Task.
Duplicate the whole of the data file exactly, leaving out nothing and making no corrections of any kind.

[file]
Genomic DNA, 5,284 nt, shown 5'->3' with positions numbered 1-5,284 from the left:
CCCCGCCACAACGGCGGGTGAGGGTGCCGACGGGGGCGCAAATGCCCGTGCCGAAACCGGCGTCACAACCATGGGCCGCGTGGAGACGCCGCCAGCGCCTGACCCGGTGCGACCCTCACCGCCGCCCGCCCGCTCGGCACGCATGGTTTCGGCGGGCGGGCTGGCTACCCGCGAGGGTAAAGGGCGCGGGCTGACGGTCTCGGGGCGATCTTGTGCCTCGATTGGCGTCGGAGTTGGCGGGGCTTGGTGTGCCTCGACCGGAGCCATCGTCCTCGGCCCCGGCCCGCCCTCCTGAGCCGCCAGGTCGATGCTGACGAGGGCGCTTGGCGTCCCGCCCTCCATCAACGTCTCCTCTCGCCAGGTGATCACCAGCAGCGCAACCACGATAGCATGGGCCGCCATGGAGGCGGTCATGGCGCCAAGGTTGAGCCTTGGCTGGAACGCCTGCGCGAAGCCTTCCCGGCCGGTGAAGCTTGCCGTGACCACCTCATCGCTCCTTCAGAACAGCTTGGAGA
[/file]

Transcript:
Genomic DNA, 5,284 nt, shown 5'->3' with positions numbered 1-5,284 from the left:
CCCCGCCACAACGGCGGGTGAGGGTGCCGACGGGGGCGCAAATGCCCGTGCCGAAACCGGCGTCACAACCATGGGCCGCGTGGAGACGCCGCCAGCGCCTGACCCGGTGCGACCCTCACCGCCGCCCGCCCGCTCGGCACGCATGGTTTCGGCGGGCGGGCTGGCTACCCGCGAGGGTAAAGGGCGCGGGCTGACGGTCTCGGGGCGATCTTGTGCCTCGATTGGCGTCGGAGTTGGCGGGGCTTGGTGTGCCTCGACCGGAGCCATCGTCCTCGGCCCCGGCCCGCCCTCCTGAGCCGCCAGGTCGATGCTGACGAGGGCGCTTGGCGTCCCGCCCTCCATCAACGTCTCCTCTCGCCAGGTGATCACCAGCAGCGCAACCACGATAGCATGGGCCGCCATGGAGGCGGTCATGGCGCCAAGGTTGAGCCTTGGCTGGAACGCCTGCGCGAAGCCTTCCCGGCCGGTGAAGCTTGCCGTGACCACCTCATCGCTCCTTCAGAACAGCTTGGAGA